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Sedentary behavior in Dutch workers : Differences between occupations and business sectors

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Author: Jans, M.P. · Proper, K.I. · Hildebrandt, V.H.
Type:article
Date:2007
Publisher: Elsevier
Institution: TNO Kwaliteit van Leven
Source:American Journal of Preventive Medicine, 6, 33, 450-454
Identifier: 240437
doi: doi:10.1016/j.amepre.2007.07.033
Keywords: Health · Leefomgeving en gezondheid · adult · analysis of variance · article · commercial phenomena · controlled study · cross-sectional study · female · human · leisure · major clinical study · male · occupational health · preventive health service · public health problem · sitting · worker · working time · Adult · Cross-Sectional Studies · Female · Health Behavior · Humans · Leisure Activities · Male · Middle Aged · Motor Activity · Netherlands · Occupations · Questionnaires · Risk Factors · Time Factors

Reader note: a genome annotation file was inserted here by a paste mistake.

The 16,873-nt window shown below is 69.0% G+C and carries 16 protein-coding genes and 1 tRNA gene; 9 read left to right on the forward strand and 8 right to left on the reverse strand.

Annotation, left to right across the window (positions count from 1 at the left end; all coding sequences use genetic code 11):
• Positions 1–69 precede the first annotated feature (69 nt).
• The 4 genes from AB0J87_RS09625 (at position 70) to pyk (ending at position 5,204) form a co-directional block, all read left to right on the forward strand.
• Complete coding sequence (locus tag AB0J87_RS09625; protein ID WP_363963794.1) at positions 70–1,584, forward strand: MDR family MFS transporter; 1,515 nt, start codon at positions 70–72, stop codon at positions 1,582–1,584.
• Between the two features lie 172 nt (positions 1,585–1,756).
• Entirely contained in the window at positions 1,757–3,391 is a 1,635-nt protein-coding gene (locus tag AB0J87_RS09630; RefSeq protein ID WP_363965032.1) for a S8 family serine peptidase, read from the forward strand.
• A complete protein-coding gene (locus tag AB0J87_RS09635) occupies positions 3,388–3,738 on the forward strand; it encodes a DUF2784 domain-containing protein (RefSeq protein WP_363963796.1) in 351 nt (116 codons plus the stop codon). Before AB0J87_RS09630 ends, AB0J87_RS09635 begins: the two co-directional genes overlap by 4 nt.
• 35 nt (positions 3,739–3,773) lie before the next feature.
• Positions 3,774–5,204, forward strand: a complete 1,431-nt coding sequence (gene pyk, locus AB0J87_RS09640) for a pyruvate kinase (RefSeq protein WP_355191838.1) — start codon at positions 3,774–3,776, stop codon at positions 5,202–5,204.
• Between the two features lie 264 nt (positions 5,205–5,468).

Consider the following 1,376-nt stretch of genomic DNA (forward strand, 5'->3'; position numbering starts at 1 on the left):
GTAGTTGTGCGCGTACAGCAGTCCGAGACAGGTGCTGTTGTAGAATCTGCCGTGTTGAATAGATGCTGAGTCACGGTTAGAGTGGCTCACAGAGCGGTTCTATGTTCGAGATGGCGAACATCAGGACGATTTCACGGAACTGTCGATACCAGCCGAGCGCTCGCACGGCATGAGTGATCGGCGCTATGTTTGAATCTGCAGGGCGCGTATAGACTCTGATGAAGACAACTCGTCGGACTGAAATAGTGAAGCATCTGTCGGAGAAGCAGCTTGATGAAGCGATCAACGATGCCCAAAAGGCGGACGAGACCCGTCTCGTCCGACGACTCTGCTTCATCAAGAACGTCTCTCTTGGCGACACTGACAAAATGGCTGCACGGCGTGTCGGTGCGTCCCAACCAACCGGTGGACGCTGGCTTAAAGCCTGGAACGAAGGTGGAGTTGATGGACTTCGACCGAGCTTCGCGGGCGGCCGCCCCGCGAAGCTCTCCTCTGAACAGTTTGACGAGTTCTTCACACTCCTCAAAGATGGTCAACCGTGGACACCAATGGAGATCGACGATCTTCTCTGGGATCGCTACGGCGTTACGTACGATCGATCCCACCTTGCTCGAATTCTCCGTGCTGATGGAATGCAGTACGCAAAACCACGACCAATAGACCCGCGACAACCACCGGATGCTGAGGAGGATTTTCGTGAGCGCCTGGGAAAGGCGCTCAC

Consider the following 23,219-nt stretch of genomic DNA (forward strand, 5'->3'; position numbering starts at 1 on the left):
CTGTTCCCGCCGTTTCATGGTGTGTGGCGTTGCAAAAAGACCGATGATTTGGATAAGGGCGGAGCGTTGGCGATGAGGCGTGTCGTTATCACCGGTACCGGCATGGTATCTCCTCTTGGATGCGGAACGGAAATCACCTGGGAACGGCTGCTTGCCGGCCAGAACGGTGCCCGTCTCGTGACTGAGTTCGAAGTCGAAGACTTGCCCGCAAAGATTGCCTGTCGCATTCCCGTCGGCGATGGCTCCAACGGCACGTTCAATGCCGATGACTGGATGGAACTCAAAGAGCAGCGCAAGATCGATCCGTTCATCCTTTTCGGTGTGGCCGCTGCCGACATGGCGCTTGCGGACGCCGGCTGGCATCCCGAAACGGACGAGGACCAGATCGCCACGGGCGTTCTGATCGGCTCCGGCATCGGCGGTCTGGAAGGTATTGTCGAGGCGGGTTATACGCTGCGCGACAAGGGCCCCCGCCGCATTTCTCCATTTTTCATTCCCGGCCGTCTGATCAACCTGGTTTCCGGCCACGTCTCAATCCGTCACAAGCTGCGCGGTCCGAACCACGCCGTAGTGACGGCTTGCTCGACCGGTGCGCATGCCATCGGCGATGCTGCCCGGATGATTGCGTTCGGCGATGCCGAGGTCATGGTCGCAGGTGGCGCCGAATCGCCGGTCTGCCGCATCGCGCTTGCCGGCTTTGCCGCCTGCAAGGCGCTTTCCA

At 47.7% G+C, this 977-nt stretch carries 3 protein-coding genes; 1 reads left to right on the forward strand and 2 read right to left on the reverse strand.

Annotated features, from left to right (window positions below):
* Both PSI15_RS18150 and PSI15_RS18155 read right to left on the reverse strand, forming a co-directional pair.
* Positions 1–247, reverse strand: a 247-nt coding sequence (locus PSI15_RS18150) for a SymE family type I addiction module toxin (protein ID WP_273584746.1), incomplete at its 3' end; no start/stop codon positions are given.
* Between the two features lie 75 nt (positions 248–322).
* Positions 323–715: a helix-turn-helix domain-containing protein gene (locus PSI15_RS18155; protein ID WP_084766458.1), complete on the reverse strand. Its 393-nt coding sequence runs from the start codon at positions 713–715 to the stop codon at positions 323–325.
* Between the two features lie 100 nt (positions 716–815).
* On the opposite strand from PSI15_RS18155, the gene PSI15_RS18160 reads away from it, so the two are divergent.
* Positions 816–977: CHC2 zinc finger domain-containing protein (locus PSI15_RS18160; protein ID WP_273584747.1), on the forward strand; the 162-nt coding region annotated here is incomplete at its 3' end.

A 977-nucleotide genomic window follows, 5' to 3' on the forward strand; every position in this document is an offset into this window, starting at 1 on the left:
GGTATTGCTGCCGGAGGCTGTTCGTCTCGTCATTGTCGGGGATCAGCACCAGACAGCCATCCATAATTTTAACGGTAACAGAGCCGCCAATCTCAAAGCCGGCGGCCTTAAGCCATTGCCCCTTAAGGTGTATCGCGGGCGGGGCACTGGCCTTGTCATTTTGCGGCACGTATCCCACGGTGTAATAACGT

Abstract

Background: Sedentary behavior is an independent risk factor for excess body weight and other health problems. There are no published data on sitting time at work, or how this is related to occupation and sector (branch of business). No published study has shown whether extended sitting at work is compensated for by sitting less during leisure time. Methods: This study used data from a continuous cross-sectional survey, from 2000 to 2005 (N=7720). Workers were asked how many minutes they spent sitting during the preceding day, both at work and in their leisure time. To test differences in sitting times among occupational groups and sectors, descriptive analyses and analyses of variance were carried out in 2006. Results: On average, the Dutch working population reported sitting for 7 hours each day, one third of which was at work. Occupational groups and sectors differed significantly in sedentary behavior, mainly involving sitting periods at work. Workers spending long periods sitting at work did not compensate by sitting less during their leisure time. Conclusions: Workers spend a substantial part of their waking and working time seated. Those who sat for long periods at work did not compensate for this lack of activity by adopting less-sedentary behaviors during leisure time. To prevent health problems, the best approach may be to reduce sedentary behavior at work, when traveling to and from work, and during leisure time. © 2007 American Journal of Preventive Medicine.